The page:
Consumer Is Not Dead, but Is Creeping Along
Fresh reads on the consumer this morning paint conflicting pictures about where the economy is heading.
On one hand, we have retail sales data. The "core" retail number, which strips out automobile sales, building materials and gasoline sales, has now shown growth in five of the last six months, with gains ranging from 0.8 percent to 0.7 percent.
While that is a positive sign that backs the notion that consumers may be feeling more confident, the latest read on consumer sentiment shows a lingering uneasiness among consumers, who continue to face high unemployment and little gain in income or home values.
Maybe the problem rests in the all-or-nothing approach some people take toward the consumer. In other words, there tends to be this thought that the consumer is either dead or spending wildly.
"There's dead, and there's creeping along," Jerry Webman, chief economist at OppenheimerFunds, said in an interview on CNBC. "You're looking at a world where demographically, financially, in terms of employment, we're not going to see what we saw during the nineties. We're going to see something that's pretty gradual. That doesn't mean that it's dead...This is ok, it just isn't spectacular."
Nouriel Roubini, chairman of RGEMonitor.com, said he also doesn't expect consumers to return to their free-spending ways anytime soon.
In an interview on CNBC, Roubini mentioned a conversation he had with the head of one of the largest U.S. retailers at the recent World Economic Forum in Davos. That unnamed retailer expects retail sales will be flat in the months ahead, and plans to reduce the company's toy orders from China for next Christmas season on the expected lower demand, Roubini said.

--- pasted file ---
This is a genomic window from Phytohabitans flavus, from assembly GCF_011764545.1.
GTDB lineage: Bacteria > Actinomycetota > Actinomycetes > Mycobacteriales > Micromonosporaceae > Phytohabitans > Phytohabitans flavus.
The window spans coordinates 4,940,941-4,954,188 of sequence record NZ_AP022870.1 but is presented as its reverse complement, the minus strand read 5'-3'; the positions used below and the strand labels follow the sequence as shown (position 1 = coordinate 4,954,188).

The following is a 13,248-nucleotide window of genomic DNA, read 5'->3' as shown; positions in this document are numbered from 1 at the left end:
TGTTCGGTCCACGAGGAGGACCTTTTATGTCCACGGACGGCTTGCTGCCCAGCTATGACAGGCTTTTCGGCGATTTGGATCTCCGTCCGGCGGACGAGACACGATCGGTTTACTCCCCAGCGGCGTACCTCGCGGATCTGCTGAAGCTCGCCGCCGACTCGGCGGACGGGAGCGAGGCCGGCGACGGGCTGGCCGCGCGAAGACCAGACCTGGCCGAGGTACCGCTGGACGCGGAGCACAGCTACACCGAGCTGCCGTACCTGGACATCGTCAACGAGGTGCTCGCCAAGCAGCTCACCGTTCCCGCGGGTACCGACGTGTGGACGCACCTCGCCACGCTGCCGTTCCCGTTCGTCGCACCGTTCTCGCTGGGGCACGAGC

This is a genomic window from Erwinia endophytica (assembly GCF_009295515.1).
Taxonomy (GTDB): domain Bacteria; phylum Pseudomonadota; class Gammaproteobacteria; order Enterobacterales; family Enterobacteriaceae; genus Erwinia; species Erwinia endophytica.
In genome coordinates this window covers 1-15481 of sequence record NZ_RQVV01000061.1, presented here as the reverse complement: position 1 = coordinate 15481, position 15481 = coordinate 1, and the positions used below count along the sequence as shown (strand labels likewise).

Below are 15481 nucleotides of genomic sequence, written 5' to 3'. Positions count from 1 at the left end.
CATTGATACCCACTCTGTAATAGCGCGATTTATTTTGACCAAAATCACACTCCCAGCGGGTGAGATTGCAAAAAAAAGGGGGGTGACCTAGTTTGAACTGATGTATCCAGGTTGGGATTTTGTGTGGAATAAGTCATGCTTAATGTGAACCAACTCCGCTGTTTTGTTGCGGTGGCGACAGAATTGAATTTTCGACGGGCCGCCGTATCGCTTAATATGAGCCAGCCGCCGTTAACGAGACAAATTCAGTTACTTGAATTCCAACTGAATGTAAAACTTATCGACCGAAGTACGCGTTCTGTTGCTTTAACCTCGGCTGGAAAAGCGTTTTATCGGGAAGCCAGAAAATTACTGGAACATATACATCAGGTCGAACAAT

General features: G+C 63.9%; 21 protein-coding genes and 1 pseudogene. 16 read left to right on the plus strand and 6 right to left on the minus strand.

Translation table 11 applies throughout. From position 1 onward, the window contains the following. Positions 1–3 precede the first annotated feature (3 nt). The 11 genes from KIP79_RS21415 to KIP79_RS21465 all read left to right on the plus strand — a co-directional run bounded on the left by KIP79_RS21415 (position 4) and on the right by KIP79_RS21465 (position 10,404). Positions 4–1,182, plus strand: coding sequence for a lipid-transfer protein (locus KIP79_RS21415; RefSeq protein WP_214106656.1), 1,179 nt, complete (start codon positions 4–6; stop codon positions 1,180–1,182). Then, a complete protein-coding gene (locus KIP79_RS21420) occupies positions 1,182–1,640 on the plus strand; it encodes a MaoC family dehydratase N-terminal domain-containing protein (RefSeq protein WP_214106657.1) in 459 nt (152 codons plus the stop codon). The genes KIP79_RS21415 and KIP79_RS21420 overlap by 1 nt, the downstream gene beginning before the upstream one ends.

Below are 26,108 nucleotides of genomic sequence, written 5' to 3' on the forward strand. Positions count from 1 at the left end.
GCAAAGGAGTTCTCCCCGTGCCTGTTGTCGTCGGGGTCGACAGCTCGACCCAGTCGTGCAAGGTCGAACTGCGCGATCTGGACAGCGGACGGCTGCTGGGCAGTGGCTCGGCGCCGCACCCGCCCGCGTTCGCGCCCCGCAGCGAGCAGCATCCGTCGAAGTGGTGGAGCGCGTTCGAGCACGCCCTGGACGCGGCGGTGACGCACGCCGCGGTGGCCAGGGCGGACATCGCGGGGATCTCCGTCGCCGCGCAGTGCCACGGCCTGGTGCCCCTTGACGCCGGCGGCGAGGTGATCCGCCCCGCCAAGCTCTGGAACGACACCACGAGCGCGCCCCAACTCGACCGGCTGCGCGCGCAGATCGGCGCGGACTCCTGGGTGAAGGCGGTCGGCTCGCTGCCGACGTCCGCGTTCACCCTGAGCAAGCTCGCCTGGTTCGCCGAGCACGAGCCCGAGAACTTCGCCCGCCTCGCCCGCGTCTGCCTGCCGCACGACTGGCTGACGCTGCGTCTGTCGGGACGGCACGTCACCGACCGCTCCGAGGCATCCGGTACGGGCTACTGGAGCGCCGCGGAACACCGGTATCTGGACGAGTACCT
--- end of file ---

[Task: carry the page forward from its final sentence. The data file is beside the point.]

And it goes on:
Roubini continues to see several factors constraining job growth. For example, he said many consumers are running out of money earlier in the month than they used to, and therefore can't spend at the end of the month.
"That's the problem with the economy. There is no job creation, there is no income creation and consumption growth is anemic," Roubini said.
Digging into the retail sales report, it was encouraging to see that consumers were spending more on electronics, sporting goods, and general merchandise. But it is still possible that the trend could break in February.
There is one basic reason. Weather conditions have made it more challenging for much of the country to get out to the stores and shop. At this time of year, when spending tends to be a bit weaker, it's unlikely that those sales will be made up when consumers get to the stores.
Also, as the consumer sentiment data suggests, consumers may be getting edgy again. Certainly the market's recent volatility could be undermining the gains that some people have made in their investments and remind people of the turbulent times of the financial crisis. This isn't likely to make people want to go and out and shop, particularly when many apparel retailers featuring warm weather clothing and snow is piled high on the ground.
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